Open source event targets developers

The organizer of the Open Source Singapore Pacific-Asia Conference expects developers and programmers to make up 80 percent of the expected attendees.
Written by Victoria Ho, Contributor

The organizers of an event billed as Southeast Asia's largest open source conference, are counting on developer interest to fill the seats at the event in February next year.

The Open Source Singapore Pacific-Asia Conference and Expo (OSSPAC), which is also billed as the first open source conference to be held in Southeast Asia, is expected to draw some 800 delegates ranging from programmers to c-level executives.

But Kent Barnard, CEO of KB Conferences, which is organizing the event, said it is the developer population that the organizers are eyeing to fill about 80 percent of the seats. He said in an interview with ZDNet Asia, the burgeoning enthusiasm surrounding open source technologies has been gaining pace.

"I know the market in Singapore is ready, in fact overdue, to embrace open source," said Barnard.

Some of the topics that will be discussed include cloud computing, project innovation, patents and legal issues and the "blending of visions" between governments and enterprises.

The agenda for the three-day event comprises presentations by vendors, but also includes technical training sessions that Barnard is expecting would draw a smaller but enthusiastic audience.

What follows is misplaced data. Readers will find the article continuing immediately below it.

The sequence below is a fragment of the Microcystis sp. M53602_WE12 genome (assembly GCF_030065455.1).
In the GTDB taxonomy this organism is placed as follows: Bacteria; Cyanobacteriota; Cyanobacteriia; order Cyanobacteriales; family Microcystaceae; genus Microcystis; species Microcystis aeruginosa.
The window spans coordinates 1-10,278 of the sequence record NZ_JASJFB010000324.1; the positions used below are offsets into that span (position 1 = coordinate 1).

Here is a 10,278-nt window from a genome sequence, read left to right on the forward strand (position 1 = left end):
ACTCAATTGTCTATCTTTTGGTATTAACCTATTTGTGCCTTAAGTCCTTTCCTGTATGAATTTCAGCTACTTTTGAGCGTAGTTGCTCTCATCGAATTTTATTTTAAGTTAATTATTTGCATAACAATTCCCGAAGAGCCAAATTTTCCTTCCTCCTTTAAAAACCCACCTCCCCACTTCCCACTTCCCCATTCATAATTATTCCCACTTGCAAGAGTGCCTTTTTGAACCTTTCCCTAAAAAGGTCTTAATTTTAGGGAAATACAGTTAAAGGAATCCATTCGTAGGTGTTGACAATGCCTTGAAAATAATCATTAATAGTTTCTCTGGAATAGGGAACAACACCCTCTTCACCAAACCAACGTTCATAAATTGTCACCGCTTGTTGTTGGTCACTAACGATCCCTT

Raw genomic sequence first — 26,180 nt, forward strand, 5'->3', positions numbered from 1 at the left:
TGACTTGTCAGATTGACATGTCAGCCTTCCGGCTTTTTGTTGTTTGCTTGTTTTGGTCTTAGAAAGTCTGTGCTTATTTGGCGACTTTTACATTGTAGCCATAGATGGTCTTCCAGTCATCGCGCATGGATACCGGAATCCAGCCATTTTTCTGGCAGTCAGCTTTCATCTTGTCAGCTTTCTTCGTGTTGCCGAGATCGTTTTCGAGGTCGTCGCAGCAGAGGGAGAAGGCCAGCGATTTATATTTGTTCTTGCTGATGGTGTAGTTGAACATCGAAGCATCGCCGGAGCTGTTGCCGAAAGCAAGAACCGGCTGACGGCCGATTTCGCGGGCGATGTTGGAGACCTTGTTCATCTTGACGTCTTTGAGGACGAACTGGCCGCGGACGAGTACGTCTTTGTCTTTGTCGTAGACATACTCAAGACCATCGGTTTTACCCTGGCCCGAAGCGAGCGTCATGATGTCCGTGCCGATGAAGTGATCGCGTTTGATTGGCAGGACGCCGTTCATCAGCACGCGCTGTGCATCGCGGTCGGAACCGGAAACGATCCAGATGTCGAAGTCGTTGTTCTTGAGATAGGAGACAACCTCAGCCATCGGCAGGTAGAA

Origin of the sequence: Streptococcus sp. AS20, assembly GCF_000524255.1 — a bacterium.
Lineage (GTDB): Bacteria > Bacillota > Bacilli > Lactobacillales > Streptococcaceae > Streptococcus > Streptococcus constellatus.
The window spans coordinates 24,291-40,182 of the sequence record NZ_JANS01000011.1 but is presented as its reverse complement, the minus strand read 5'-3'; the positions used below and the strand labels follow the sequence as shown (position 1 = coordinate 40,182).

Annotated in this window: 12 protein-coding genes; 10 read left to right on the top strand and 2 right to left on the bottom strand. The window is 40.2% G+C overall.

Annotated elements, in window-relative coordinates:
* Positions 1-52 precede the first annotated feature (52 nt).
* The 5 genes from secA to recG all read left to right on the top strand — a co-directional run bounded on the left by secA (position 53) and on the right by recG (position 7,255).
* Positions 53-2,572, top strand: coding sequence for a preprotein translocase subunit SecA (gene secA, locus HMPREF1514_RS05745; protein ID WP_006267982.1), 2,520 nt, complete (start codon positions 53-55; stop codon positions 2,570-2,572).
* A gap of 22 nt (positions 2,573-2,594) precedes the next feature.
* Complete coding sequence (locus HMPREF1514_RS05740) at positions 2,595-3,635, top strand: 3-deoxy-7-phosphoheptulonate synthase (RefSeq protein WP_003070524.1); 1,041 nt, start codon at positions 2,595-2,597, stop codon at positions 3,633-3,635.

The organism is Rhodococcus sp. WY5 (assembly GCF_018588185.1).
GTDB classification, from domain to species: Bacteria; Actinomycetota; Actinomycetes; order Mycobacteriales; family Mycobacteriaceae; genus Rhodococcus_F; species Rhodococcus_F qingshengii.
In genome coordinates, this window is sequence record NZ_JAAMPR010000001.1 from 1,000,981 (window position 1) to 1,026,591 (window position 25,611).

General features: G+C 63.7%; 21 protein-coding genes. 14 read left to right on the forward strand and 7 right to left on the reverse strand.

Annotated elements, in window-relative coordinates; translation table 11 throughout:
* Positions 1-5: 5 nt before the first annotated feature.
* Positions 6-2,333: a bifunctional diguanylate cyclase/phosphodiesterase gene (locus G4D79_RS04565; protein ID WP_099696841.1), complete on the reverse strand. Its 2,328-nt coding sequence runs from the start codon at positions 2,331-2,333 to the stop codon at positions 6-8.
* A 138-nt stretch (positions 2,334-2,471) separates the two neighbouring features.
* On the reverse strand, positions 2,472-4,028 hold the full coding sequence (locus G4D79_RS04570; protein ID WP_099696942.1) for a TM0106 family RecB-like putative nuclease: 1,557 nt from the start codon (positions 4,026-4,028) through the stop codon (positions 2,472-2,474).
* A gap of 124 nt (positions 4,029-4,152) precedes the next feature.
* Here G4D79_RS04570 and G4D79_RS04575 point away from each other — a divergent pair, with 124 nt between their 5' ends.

Oracle is running a showcase of its Oracle Enterprise Linux OS and virtualization product, Oracle VM, at a session it calls InstallFest, targeted at developers.

Shane Owenby, senior director, Linux and open source, Oracle Asia-Pacific, told ZDNet Asia he expects a good turnout at the session. "Both products are receiving significant interest from developer communities [and] are also freely distributed by Oracle which also makes them attractive to developers," he said.

Barnard said the organizers issued a call for speaker proposals earlier this month, and have narrowed the submissions down to "two dozen that we're looking at seriously".

He said there has also been keen interest from government bodies, including the Infocomm Development Authority (IDA) with which he is in talks in the hope of securing speakers from the industry regulator.

There has also been cooperation from open source vendors such as IBM, Sun and Oracle. Six conference "advisors" from those and other companies have helped steer the event agenda toward the interest topics of the local attendees, he said.

And it is this Asian focus that is helping to draw delegates from outside the region: "They are interested in what is happening in the industry here," noted Barnard.

MySQL founder, David Axmark commented recently in an interview on the lack of developer contribution from the region to open source projects.

Barnard said this "surprises" him, going by the developer response to OSSPAC. "There seems to be a hunger in the Southeast Asian market for new ideas, fresh solutions and innovative thinking. Open source is only just beginning to change the face of business in Asia and across the world," he said.

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